Memorize Definitions of Key Terms
This is another area where flashcards might come in handy. You can use all the vocabulary lists I included in the notes as references, or you might have your own vocabulary lists from class or a review book. You’ll find that many questions are based on your knowledge of definitions. Sometimes, parts of free-response questions will just ask you to define terms. You’ll have a much easier time on the test if all the definitions are securely stored in the back of your mind.
Flashcards will help you come up with a lightning flash of memory after the thunderclap of a tough test question.
Conclusion: Using AP Government Notes Effectively
Notes for AP US Government cover six major topic areas that encompass a wide range of concepts. These topics include:
- Constitutional Underpinnings of the Government
- Political Beliefs and Behaviors
- Political Parties, Interest Groups, and Mass Media
- Institutions of National Government
- Public Policy
- Civil Rights and Civil Liberties
You can use the AP Gov notes in this article to review for in-class assessments throughout the year and in making final preparations for the AP test. The best way to review is to take a full practice test first so you can assess your areas of weakness and focus in on those topics.
I'd also recommend keeping the following pieces of advice in mind as you study:
- Practice Writing Clear, Direct Free-Response Answers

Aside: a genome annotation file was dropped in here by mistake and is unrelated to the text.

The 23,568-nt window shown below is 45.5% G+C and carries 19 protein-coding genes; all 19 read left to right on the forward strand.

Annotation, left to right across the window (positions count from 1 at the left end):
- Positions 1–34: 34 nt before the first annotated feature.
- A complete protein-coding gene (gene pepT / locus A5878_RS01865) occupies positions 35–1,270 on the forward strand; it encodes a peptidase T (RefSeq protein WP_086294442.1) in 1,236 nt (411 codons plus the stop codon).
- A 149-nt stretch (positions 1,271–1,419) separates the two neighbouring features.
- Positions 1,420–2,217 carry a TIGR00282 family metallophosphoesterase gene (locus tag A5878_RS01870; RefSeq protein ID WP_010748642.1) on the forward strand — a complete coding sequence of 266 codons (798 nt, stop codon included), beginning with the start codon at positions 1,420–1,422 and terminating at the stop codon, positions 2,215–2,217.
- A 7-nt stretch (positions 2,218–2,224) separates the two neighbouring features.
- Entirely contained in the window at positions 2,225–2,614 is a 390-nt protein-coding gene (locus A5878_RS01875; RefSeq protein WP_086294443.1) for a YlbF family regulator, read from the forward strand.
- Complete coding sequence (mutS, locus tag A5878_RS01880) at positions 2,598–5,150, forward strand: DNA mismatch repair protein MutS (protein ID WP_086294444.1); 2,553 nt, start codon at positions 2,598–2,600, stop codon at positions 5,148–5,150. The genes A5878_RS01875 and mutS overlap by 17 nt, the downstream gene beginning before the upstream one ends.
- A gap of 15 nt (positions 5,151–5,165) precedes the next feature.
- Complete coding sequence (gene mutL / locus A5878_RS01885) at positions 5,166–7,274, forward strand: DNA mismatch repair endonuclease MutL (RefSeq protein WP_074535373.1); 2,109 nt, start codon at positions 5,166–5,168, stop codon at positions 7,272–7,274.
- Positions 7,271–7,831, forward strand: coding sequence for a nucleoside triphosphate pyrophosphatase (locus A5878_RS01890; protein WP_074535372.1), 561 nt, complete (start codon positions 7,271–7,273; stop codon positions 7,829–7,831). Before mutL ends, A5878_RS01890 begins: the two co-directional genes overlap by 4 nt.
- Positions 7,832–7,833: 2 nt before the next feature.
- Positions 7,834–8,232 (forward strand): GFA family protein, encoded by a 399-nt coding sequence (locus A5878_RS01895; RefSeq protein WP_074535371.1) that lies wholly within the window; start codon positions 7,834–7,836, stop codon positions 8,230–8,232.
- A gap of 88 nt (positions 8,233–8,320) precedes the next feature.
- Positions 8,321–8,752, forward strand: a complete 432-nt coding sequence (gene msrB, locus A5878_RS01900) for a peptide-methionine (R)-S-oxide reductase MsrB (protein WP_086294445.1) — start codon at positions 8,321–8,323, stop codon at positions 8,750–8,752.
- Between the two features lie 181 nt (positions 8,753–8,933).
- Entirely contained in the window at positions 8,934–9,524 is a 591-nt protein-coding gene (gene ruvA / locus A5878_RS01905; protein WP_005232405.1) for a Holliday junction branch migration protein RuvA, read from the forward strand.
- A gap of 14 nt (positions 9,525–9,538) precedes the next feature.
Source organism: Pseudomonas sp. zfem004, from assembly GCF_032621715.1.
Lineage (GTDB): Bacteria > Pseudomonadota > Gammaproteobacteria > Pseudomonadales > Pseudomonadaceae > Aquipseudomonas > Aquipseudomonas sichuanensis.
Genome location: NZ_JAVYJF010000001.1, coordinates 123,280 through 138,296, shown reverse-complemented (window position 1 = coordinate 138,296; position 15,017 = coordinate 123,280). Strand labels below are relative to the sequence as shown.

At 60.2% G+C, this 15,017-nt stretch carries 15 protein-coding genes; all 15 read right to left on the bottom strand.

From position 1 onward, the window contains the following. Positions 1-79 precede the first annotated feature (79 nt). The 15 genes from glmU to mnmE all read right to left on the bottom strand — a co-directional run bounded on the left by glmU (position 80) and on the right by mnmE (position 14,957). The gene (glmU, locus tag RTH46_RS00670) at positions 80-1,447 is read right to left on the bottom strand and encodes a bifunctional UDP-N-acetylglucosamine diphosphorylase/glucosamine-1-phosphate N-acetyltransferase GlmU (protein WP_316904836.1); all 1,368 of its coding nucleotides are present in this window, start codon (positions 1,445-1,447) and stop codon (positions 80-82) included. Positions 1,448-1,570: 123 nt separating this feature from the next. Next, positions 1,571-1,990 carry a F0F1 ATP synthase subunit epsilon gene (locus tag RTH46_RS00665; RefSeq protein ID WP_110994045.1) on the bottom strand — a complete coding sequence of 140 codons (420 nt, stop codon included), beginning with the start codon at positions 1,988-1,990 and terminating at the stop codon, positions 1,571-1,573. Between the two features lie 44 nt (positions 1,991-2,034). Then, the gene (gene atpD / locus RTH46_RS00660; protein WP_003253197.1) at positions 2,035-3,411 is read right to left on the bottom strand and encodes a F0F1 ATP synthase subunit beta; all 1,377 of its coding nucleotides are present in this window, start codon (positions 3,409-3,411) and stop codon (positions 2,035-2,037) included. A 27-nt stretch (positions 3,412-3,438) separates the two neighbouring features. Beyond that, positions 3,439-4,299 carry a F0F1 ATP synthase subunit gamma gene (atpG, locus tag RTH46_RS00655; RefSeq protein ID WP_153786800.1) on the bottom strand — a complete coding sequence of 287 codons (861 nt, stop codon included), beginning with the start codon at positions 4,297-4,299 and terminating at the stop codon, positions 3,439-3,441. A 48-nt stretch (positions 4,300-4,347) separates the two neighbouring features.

- Know the Most Prevalent Acts and Court Cases
- Pay Special Attention to Congress and the Presidency
- Memorize Definitions of Key Terms
Provided you avoid cramming and study the notes selectively, you'll be on the right track towards a stellar performance on the final exam.
Not totally sure how to begin studying for the AP test? Take a look at our five-step plan that will walk you through it. If you happen to be self-studying for the exam, you can also check out our seven-step plan custom-made for your situation.
High-quality practice tests are important if you want to make the best use of these notes. Learn how you can find the best AP practice tests out there to supplement your studying.
Are you still planning out the rest of your high school schedule? Find out how many AP classes you should take in total considering your goals for college and the offerings at your school.
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Samantha is a blog content writer for PrepScholar. Her goal is to help students adopt a less stressful view of standardized testing and other academic challenges through her articles. Samantha is also passionate about art and graduated with honors from Dartmouth College as a Studio Art major in 2014. In high school, she earned a 2400 on the SAT, 5's on all seven of her AP tests, and was named a National Merit Scholar.